Jun 2, 2014
Chitosan provides skeleton for anticancer pro-drug
Cancer may be the leading cause of human death in developed and developing countries. Nevertheless, most widely used anticancer drugs – despite their positive pharmacological effects in cancer therapy – are limited in clinical applications. This is due to their poor water solubility, rapid blood clearance and the severe side effects for healthy tissues. To deal with the serious threat of cancer, the development of a smart nanoscale drug-delivery system and the realization of a high drug bioavailability are becoming more important. Reporting in Nanotechnology, researchers synthesize a novel pro-drug to achieve this.
A team from Sichuan University in China employed chitosan as a skeleton to construct a new pro-drug of doxorubicin (a common anticancer drug). Chitosan is a good support material for drug delivery thanks to its biocompatibility and biodegradability as well as its interaction with cell membranes.
The pro-drug can self-assemble into nanoparticles with a hydrodynamic size less than 200 nm, which are fast internalized by the cancer cells. Controlling the doxorubicin content of the pro-drug means that the researchers can modulate its drug-release behaviour. The drug is mainly released inside the cells by exploiting the signal of a slight pH variation existing in the different cellular compartments. Compared with a free drug, the pro-drug nanoparticles show a close treatment efficacy, which indicates their potential application in targeted cancer therapy.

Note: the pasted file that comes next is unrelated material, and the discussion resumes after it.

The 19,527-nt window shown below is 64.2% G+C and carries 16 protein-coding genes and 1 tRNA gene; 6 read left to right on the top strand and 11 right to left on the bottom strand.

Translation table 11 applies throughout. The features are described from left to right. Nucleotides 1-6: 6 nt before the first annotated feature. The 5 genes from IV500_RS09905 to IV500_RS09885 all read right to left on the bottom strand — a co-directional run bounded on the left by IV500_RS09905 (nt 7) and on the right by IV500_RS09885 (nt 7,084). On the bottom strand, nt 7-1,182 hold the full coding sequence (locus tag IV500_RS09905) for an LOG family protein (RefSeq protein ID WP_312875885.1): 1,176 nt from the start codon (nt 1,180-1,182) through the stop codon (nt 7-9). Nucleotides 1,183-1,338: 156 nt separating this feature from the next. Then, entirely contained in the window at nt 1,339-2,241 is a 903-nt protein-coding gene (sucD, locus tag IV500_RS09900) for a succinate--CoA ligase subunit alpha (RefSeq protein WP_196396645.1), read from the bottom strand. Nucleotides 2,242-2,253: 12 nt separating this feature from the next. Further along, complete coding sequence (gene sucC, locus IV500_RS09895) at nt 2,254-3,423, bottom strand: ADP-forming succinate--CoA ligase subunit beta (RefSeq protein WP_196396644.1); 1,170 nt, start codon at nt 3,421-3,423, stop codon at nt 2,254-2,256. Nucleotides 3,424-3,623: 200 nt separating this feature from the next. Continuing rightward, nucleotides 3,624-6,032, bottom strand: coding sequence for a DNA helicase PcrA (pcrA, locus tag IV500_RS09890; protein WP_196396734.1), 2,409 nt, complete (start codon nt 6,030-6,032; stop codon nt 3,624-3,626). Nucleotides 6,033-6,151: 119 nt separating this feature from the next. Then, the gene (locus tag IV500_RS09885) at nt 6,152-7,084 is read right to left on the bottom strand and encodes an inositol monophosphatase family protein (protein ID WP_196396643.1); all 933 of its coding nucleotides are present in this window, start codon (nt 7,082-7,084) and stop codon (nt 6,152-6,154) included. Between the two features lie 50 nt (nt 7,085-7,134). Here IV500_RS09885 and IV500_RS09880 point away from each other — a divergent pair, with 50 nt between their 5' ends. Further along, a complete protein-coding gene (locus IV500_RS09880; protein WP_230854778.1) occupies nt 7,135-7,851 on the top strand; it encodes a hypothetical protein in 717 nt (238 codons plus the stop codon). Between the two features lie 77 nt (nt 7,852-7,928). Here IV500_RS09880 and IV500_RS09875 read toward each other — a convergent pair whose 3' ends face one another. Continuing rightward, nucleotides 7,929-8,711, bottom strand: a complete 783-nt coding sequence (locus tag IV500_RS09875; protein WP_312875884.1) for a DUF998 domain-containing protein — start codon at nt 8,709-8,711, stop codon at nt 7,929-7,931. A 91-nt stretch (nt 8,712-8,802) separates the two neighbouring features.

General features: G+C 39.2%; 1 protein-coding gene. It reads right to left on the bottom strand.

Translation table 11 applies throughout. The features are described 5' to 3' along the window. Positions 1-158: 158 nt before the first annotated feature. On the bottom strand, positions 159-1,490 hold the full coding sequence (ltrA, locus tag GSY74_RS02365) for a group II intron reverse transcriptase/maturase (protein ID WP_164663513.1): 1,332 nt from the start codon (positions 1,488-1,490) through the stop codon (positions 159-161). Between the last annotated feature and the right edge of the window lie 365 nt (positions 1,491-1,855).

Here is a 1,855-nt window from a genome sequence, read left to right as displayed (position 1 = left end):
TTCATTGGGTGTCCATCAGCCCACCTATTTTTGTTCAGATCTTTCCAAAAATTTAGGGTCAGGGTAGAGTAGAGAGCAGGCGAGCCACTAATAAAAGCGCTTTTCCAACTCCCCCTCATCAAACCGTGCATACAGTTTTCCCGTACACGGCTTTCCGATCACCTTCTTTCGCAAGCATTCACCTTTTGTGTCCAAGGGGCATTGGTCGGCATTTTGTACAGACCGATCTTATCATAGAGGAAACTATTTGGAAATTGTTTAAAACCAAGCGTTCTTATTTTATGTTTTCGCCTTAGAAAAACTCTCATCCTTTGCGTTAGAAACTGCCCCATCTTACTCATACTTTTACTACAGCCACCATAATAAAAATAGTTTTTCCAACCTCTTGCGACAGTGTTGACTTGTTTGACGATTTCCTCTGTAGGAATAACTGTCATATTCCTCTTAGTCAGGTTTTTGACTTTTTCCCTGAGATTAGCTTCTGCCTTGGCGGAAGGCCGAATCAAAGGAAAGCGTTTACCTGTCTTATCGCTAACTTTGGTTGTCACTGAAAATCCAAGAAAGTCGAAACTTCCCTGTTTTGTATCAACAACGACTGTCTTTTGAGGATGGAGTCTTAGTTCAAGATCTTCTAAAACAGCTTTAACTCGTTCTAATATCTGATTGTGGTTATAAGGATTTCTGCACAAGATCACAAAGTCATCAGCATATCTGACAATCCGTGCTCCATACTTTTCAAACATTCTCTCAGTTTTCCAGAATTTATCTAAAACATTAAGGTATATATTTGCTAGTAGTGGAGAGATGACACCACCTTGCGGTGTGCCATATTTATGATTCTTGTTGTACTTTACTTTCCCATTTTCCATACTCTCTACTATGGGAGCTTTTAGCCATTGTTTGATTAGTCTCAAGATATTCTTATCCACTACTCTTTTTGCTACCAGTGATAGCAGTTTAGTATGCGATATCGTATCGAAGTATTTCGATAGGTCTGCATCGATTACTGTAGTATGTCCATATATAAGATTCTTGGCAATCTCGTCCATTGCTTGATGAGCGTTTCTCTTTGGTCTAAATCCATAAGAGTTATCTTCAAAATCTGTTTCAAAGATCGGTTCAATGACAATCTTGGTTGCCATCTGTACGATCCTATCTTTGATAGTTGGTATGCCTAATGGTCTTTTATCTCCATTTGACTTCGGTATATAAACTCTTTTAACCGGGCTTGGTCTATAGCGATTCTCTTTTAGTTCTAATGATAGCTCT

More information can be found in the journal Nanotechnology 25 255101.
Nanoparticle superstructures break down in the body (Feb 2014)
Doxorubicin-loaded micelles increase drug activity and lower systemic toxicity (Mar 2011)
Carbon nanotube-based polyoxometalates deliver (Mar 2009)
About the author
Fei Song is an associate professor at the National Engineering Laboratory for Eco-Friendly Polymeric Materials, Sichuan University in China. The current interests of his research group are colloid science, biomaterials and biomass-based materials.